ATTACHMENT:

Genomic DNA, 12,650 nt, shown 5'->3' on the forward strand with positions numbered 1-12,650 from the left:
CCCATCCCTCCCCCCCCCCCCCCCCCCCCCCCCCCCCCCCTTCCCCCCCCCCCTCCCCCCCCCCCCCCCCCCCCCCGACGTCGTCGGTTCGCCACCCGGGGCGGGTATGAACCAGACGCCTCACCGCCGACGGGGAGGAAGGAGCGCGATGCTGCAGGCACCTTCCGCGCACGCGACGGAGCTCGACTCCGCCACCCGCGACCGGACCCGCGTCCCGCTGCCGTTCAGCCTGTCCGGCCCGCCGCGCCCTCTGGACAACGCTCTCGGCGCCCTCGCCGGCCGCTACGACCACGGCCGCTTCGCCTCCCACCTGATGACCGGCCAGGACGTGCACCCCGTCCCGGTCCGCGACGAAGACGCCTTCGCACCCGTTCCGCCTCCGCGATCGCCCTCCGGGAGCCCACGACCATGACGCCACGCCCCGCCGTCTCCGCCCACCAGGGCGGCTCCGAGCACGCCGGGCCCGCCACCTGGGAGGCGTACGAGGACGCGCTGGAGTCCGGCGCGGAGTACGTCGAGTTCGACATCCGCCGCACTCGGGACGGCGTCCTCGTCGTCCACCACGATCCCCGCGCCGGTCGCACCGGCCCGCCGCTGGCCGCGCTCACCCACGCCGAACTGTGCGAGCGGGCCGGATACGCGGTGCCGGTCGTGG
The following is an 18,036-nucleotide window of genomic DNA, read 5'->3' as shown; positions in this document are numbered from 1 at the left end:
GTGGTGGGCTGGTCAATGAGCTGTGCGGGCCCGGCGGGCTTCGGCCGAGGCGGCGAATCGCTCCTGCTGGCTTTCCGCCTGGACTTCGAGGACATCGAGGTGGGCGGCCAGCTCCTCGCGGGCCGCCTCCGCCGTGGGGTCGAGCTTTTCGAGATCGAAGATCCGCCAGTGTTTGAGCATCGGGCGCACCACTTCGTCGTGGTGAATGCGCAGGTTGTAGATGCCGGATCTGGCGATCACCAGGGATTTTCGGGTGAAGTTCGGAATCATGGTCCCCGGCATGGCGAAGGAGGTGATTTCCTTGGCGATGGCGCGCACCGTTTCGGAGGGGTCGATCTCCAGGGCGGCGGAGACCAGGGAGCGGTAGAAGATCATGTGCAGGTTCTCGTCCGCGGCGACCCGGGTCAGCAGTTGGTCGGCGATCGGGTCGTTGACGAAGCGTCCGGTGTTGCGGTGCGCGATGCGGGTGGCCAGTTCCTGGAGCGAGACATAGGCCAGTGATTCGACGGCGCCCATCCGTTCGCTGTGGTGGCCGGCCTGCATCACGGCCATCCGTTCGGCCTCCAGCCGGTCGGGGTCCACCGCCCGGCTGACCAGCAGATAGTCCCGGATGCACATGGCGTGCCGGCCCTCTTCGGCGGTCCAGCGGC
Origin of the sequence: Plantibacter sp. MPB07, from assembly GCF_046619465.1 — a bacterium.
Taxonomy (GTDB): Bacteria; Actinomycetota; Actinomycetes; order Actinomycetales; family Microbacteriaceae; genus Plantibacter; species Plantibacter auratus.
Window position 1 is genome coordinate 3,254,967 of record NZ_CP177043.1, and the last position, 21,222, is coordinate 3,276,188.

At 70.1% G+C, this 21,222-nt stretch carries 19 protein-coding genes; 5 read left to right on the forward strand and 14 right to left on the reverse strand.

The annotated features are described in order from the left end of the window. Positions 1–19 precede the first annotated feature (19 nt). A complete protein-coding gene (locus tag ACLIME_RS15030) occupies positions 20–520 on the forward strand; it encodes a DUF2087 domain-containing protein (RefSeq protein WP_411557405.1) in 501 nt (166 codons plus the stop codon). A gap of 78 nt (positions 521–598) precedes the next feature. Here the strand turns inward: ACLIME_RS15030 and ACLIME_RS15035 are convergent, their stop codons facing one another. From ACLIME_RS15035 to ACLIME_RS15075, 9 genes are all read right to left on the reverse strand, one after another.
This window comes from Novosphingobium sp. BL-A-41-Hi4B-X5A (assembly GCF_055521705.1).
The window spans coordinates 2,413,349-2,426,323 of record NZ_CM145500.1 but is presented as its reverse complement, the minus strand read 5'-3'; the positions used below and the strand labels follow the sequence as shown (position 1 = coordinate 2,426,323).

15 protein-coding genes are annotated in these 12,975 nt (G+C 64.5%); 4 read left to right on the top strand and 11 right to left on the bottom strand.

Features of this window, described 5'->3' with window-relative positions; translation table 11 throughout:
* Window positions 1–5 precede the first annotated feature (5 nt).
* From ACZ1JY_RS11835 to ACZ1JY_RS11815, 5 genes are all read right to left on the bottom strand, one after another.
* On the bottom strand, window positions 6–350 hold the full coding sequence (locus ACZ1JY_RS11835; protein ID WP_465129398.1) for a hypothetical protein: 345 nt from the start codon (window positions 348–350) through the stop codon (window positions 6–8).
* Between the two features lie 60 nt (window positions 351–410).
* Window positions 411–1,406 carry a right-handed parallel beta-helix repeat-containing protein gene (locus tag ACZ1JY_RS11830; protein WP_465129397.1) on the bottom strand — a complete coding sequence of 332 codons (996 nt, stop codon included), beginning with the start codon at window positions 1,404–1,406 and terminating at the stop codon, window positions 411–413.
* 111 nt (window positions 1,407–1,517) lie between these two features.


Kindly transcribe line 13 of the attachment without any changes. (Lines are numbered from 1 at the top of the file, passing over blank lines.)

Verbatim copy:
Features of this window, described 5'->3' with window-relative positions; translation table 11 throughout: